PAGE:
The free agents have just about all been signed up. The NBA is down to a series of Instagram photos from moving yachts and crossed fingers from worried teams hoping their players stay safe in the summer off. There’s nothing going on, save for that clock on the wall that is ticking down to the 2013-14 season.
And it’s moving SO SLOWLY.
This is why we’ve decided to pick 26 things we’re looking forward to in 2013-14. Or, at the very least, 26 things that intrigue us as we wait out an offseason that feels like it has thousands of miles left to cross before we can get to Halloween and opening week. Because there are 26 letters in the alphabet – you guessed, NBA A-through-Z.
We continue with the eye in the sky.
Apparently the cameras utilized by your friendly local cable outlet, or in-house scoreboard crew, are not enough. The NBA has decided to foot the bill to install STATS LLC’s SportVU camera setups in each of the NBA’s 29 arenas. Fifteen of the league’s 30 teams already utilize the technology, but in a move to even the field and shore up the league’s scouting, the NBA itself has moved forward to install the technology in time for the 2013-14 season.
Exactly half the league's teams used the STATS LLC SportVU cameras last season after a trend-setting half-dozen had them installed for the 2011-12 season — or even earlier. The cameras record every movement on the court — of players, officials, and the ball — several times per second, so that subscribing teams have been able to track the positioning of players in new ways.
Subscribing teams have used the data to get at some of basketball's deepest questions — how many players should crash the offensive glass; where missed shots actually fall after hitting the rim; the best strategies for defending various players in the pick-and-roll; how each player should approach transition defense in specific situations; and many, many others. The possibilities, big and small, are basically endless. Reports released by STATS include information on how fast players run, how often they dribble, how far they run during games, which players touch the ball at the elbow most often, and which players drive from the perimeter to the basket most often.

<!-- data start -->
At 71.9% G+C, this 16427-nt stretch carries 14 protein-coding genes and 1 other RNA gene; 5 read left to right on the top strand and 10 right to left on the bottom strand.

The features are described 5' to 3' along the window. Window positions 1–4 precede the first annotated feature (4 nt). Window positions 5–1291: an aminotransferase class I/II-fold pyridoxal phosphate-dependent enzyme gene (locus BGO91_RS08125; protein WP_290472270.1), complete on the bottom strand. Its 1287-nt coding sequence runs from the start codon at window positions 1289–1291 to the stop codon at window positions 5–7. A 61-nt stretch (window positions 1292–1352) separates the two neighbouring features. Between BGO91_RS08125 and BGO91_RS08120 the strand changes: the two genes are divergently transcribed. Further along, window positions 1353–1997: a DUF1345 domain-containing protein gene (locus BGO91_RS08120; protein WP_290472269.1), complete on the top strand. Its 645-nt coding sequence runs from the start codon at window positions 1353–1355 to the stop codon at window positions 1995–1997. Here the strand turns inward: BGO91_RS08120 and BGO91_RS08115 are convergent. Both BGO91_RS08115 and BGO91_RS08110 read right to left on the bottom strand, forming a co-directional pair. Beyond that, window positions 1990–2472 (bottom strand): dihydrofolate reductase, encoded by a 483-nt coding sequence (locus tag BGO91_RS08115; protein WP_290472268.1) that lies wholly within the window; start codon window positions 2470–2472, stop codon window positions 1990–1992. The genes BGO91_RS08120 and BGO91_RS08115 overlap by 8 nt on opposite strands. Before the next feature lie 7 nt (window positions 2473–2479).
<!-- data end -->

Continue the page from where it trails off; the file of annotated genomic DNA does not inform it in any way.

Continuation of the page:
Lowe went on to mention that the $100,000 price tag was the sticking point that stopped 15 other teams from signing off on the technology prior to this summer, a ridiculous notion when you consider the sheer amount teams pay players; some of who fail miserably to live up to those salaries because of poor scouting.
That certain profitable teams (*ahemCHICAGOahem*) wouldn’t immediately gravitate to a relatively cheap way to leap ahead in terms of scouting and analysis, waiting for the NBA to foot the bill for them, is borderline astounding. The sheer amount of data that the SportVU cameras will provide should be sending some front offices over the moon, but it’s also possible that some front office and/or coaching staffs might ignore the new information.
And we’ll watch those franchises fall behind. Or, at best, watch as they fail to utilize their rosters in the most suitable and efficient ways possible.
In his report, Lowe also mentioned the prospects of being able to use SportsVU information during actual basketball telecasts, which is a fascinating prospect that will only make fans like us smarter about the game we obsess over. The idea that we can still glean new things to teach us about the game we love, some 122 years after Dr. James Naismith hung up the first peach basket, has us giddy in anticipation.
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